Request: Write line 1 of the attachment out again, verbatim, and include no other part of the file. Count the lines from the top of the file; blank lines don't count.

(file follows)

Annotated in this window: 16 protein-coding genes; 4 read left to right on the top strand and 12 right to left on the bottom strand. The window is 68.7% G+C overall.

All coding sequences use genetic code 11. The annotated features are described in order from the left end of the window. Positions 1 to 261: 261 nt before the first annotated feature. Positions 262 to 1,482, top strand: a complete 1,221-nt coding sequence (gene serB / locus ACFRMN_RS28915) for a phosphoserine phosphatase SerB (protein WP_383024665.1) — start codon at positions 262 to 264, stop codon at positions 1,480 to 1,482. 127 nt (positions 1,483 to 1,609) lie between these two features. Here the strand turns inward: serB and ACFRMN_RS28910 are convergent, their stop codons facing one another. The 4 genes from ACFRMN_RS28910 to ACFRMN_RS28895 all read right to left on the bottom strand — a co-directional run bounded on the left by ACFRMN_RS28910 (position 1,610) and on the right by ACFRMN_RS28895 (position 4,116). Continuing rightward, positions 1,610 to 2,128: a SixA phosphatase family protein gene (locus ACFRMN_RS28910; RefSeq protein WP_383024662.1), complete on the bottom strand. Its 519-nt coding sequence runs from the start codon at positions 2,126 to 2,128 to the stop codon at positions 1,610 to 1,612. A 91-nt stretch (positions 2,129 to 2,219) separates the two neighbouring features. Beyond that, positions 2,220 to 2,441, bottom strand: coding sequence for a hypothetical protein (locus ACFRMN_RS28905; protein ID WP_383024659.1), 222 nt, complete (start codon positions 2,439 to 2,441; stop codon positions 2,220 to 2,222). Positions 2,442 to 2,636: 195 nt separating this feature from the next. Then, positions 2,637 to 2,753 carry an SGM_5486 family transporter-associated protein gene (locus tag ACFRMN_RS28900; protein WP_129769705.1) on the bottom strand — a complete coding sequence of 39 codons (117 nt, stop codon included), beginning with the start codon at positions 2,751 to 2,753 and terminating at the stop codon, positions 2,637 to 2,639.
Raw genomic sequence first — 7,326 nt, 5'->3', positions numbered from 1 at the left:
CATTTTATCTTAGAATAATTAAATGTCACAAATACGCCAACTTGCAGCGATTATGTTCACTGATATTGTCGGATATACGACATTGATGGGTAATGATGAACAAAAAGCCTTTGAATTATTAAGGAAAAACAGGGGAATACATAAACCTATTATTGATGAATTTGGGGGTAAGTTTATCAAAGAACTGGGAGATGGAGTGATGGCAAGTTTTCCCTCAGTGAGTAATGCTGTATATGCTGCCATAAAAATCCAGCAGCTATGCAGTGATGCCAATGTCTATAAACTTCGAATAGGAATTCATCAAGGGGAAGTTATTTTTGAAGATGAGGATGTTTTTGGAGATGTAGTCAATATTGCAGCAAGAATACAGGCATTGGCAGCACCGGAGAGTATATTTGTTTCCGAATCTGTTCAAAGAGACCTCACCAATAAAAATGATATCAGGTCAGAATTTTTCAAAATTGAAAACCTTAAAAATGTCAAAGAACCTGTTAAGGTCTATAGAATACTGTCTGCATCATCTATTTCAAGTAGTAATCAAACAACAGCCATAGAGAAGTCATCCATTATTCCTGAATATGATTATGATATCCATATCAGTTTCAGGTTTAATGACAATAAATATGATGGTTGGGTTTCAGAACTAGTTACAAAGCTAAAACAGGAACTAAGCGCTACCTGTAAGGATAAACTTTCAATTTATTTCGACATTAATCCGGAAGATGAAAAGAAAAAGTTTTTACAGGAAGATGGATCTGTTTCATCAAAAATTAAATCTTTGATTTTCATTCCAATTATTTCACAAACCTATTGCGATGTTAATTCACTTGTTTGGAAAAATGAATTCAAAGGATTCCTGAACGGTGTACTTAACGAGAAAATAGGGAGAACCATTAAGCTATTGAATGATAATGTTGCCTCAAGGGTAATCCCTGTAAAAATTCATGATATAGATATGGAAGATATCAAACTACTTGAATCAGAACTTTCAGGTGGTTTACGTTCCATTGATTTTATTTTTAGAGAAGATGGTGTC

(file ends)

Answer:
Annotated in this window: 16 protein-coding genes; 4 read left to right on the top strand and 12 right to left on the bottom strand. The window is 68.7% G+C overall.